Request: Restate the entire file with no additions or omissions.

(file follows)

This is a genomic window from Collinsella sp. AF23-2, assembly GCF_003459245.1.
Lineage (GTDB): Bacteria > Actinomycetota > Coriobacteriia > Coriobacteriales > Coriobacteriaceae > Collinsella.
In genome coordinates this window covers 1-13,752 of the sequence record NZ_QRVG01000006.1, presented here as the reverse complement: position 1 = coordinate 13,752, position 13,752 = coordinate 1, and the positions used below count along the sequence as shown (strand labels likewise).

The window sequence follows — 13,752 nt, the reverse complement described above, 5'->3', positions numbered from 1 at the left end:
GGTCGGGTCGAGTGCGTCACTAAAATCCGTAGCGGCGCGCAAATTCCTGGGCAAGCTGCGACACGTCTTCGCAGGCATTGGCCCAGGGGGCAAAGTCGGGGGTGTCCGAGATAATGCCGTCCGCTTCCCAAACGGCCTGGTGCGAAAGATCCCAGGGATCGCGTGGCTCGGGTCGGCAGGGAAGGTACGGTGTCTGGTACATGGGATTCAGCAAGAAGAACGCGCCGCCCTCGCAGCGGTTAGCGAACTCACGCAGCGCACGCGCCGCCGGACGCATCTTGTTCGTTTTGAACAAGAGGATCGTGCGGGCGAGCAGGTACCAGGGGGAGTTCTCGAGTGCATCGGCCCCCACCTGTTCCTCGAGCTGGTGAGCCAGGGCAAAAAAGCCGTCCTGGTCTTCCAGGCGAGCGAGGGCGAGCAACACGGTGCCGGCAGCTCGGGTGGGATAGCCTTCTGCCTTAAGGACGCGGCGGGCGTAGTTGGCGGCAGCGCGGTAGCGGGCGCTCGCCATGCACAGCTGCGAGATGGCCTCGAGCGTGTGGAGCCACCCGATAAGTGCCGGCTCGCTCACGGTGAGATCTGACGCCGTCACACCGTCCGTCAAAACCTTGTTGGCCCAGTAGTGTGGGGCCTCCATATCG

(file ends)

This is a genomic window from Collinsella sp. AF23-2, assembly GCF_003459245.1.
Lineage (GTDB): Bacteria > Actinomycetota > Coriobacteriia > Coriobacteriales > Coriobacteriaceae > Collinsella.
In genome coordinates this window covers 1-13,752 of the sequence record NZ_QRVG01000006.1, presented here as the reverse complement: position 1 = coordinate 13,752, position 13,752 = coordinate 1, and the positions used below count along the sequence as shown (strand labels likewise).

The window sequence follows — 13,752 nt, the reverse complement described above, 5'->3', positions numbered from 1 at the left end:
GGTCGGGTCGAGTGCGTCACTAAAATCCGTAGCGGCGCGCAAATTCCTGGGCAAGCTGCGACACGTCTTCGCAGGCATTGGCCCAGGGGGCAAAGTCGGGGGTGTCCGAGATAATGCCGTCCGCTTCCCAAACGGCCTGGTGCGAAAGATCCCAGGGATCGCGTGGCTCGGGTCGGCAGGGAAGGTACGGTGTCTGGTACATGGGATTCAGCAAGAAGAACGCGCCGCCCTCGCAGCGGTTAGCGAACTCACGCAGCGCACGCGCCGCCGGACGCATCTTGTTCGTTTTGAACAAGAGGATCGTGCGGGCGAGCAGGTACCAGGGGGAGTTCTCGAGTGCATCGGCCCCCACCTGTTCCTCGAGCTGGTGAGCCAGGGCAAAAAAGCCGTCCTGGTCTTCCAGGCGAGCGAGGGCGAGCAACACGGTGCCGGCAGCTCGGGTGGGATAGCCTTCTGCCTTAAGGACGCGGCGGGCGTAGTTGGCGGCAGCGCGGTAGCGGGCGCTCGCCATGCACAGCTGCGAGATGGCCTCGAGCGTGTGGAGCCACCCGATAAGTGCCGGCTCGCTCACGGTGAGATCTGACGCCGTCACACCGTCCGTCAAAACCTTGTTGGCCCAGTAGTGTGGGGCCTCCATATCG